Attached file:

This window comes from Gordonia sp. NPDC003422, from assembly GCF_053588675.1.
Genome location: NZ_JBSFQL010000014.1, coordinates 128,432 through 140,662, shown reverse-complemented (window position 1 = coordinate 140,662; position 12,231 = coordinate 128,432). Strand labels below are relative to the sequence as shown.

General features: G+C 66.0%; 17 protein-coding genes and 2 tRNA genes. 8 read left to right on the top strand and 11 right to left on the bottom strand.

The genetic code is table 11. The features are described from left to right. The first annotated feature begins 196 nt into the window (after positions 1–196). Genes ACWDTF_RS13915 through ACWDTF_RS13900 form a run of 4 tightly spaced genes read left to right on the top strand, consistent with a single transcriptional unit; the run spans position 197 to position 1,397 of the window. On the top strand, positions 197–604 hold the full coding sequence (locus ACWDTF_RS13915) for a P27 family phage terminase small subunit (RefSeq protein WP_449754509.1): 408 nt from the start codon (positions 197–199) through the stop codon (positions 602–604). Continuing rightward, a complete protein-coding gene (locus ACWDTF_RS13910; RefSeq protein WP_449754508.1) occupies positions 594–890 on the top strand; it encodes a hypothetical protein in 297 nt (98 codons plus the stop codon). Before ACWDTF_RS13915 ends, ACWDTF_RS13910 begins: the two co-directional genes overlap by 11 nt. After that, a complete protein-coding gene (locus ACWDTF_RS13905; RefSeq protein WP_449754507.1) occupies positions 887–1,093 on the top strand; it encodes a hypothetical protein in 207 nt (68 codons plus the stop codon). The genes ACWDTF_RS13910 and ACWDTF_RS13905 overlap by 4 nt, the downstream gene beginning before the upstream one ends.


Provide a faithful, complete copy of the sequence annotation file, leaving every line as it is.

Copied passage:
This window comes from Gordonia sp. NPDC003422, from assembly GCF_053588675.1.
Genome location: NZ_JBSFQL010000014.1, coordinates 128,432 through 140,662, shown reverse-complemented (window position 1 = coordinate 140,662; position 12,231 = coordinate 128,432). Strand labels below are relative to the sequence as shown.

General features: G+C 66.0%; 17 protein-coding genes and 2 tRNA genes. 8 read left to right on the top strand and 11 right to left on the bottom strand.

The genetic code is table 11. The features are described from left to right. The first annotated feature begins 196 nt into the window (after positions 1–196). Genes ACWDTF_RS13915 through ACWDTF_RS13900 form a run of 4 tightly spaced genes read left to right on the top strand, consistent with a single transcriptional unit; the run spans position 197 to position 1,397 of the window. On the top strand, positions 197–604 hold the full coding sequence (locus ACWDTF_RS13915) for a P27 family phage terminase small subunit (RefSeq protein WP_449754509.1): 408 nt from the start codon (positions 197–199) through the stop codon (positions 602–604). Continuing rightward, a complete protein-coding gene (locus ACWDTF_RS13910; RefSeq protein WP_449754508.1) occupies positions 594–890 on the top strand; it encodes a hypothetical protein in 297 nt (98 codons plus the stop codon). Before ACWDTF_RS13915 ends, ACWDTF_RS13910 begins: the two co-directional genes overlap by 11 nt. After that, a complete protein-coding gene (locus ACWDTF_RS13905; RefSeq protein WP_449754507.1) occupies positions 887–1,093 on the top strand; it encodes a hypothetical protein in 207 nt (68 codons plus the stop codon). The genes ACWDTF_RS13910 and ACWDTF_RS13905 overlap by 4 nt, the downstream gene beginning before the upstream one ends.